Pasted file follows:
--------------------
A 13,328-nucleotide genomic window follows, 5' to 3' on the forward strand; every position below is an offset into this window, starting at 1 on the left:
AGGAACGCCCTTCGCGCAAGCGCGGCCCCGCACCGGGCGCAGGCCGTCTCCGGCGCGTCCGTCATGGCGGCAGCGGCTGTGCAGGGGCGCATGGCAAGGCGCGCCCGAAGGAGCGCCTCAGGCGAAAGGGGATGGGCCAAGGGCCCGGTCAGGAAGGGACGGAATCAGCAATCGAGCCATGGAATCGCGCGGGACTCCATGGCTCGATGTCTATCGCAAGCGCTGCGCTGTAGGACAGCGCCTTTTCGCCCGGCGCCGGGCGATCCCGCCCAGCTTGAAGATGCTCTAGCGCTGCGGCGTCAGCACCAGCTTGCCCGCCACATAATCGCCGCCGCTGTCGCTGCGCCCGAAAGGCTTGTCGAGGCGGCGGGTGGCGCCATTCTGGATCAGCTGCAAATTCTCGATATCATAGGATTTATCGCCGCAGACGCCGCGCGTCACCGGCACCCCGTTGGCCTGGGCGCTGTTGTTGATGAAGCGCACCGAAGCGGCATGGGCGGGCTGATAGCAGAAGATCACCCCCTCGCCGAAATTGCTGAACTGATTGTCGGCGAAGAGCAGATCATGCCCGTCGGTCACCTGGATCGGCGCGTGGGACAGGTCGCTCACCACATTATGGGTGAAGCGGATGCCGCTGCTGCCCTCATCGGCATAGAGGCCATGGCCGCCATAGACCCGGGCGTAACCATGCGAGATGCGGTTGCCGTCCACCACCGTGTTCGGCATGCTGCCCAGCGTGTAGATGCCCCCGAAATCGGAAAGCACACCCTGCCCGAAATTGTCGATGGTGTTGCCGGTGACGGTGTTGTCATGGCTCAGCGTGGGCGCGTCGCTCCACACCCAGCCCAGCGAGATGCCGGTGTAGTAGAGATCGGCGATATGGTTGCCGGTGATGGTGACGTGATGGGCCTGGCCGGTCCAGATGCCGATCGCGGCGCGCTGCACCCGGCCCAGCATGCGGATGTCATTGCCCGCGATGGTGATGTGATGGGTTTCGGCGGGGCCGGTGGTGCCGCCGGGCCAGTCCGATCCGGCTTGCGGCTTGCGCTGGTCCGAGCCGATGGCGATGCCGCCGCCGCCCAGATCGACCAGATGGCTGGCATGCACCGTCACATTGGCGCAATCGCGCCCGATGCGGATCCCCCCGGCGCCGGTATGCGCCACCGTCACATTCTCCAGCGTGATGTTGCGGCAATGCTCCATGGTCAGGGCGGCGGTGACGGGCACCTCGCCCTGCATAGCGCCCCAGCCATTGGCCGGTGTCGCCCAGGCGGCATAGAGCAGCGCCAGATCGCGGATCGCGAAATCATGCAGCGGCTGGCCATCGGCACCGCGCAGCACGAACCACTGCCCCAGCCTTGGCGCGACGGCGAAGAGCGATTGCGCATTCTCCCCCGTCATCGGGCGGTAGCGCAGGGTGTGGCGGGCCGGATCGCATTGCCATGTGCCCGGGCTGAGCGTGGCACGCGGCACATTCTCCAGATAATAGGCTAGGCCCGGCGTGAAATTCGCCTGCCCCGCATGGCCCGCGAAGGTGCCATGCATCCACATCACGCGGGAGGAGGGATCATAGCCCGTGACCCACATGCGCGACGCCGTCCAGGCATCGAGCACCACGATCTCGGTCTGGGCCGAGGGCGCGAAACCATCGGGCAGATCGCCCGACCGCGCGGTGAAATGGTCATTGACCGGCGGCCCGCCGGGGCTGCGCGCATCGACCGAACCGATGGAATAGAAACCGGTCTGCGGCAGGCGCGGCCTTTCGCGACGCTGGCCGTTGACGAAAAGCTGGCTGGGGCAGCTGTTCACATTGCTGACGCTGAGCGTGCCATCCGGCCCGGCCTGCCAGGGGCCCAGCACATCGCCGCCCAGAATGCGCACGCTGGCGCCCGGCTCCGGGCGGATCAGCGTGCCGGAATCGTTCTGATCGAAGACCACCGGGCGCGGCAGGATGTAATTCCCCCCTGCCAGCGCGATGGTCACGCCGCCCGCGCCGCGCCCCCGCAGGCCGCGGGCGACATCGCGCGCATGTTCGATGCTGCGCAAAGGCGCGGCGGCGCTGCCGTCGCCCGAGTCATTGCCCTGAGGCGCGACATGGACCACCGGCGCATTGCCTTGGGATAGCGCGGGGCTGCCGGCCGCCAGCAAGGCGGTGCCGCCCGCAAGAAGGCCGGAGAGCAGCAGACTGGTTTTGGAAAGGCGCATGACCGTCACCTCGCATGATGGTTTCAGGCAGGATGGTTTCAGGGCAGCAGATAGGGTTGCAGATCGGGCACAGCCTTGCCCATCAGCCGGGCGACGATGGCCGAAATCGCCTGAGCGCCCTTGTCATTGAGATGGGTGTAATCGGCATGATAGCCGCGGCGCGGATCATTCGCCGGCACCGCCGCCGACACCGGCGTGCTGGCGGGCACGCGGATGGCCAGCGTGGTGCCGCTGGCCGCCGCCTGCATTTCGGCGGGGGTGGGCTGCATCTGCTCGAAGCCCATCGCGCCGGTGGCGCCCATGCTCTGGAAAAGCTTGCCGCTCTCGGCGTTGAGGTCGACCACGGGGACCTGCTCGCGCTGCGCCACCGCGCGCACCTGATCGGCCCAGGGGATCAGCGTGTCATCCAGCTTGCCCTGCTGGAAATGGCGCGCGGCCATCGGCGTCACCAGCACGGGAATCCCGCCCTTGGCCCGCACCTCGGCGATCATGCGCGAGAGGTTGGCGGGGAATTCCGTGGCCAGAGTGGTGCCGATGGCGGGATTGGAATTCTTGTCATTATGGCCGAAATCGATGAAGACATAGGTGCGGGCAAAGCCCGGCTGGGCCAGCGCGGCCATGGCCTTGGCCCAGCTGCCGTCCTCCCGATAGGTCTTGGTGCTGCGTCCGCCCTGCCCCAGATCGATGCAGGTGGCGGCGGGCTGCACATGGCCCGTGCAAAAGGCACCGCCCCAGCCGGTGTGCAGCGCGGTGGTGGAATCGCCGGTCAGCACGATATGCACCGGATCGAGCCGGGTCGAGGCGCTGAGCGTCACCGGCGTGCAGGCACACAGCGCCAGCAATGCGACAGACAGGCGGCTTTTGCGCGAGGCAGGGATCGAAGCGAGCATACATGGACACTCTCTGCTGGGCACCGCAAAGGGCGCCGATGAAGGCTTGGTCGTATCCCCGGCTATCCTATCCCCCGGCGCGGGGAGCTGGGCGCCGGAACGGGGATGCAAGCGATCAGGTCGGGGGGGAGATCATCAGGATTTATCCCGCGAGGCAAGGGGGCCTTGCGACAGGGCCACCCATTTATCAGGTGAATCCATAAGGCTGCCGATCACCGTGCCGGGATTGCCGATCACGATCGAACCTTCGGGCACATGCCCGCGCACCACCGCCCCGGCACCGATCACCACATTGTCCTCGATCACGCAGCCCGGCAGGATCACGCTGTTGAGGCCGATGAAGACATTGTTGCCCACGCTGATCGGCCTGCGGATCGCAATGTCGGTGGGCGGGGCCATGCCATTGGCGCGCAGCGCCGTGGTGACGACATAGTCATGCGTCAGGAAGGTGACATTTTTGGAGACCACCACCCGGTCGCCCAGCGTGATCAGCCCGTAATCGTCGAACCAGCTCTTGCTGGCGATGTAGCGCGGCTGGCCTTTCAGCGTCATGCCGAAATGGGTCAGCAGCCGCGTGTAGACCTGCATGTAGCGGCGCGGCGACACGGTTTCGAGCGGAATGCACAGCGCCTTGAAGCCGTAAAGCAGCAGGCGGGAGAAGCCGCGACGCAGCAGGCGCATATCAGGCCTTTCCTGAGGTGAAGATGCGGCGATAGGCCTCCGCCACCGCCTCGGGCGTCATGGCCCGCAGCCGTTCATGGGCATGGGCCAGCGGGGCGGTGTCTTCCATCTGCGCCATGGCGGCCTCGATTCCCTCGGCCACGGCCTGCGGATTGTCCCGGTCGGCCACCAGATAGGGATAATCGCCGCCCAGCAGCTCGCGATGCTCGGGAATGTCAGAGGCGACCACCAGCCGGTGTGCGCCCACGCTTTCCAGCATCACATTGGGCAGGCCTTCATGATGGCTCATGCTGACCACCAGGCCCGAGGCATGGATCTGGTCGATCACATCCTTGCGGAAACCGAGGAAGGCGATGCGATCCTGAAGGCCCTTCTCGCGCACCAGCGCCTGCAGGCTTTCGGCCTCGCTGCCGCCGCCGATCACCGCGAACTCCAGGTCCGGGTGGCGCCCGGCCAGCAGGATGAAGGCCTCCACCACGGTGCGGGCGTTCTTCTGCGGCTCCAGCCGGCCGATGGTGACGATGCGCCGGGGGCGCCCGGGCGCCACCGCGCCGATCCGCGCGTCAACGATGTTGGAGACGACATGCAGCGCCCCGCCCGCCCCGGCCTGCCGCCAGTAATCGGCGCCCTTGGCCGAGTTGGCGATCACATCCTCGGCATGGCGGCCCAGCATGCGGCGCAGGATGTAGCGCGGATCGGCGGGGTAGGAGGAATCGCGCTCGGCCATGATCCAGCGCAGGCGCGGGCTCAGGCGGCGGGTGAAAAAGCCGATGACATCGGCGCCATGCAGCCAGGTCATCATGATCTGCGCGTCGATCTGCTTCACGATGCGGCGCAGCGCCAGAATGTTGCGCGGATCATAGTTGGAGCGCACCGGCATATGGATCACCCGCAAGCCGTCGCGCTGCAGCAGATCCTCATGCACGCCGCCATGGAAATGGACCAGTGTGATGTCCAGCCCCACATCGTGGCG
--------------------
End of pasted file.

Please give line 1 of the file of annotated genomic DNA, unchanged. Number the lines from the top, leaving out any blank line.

A 13,328-nucleotide genomic window follows, 5' to 3' on the forward strand; every position below is an offset into this window, starting at 1 on the left: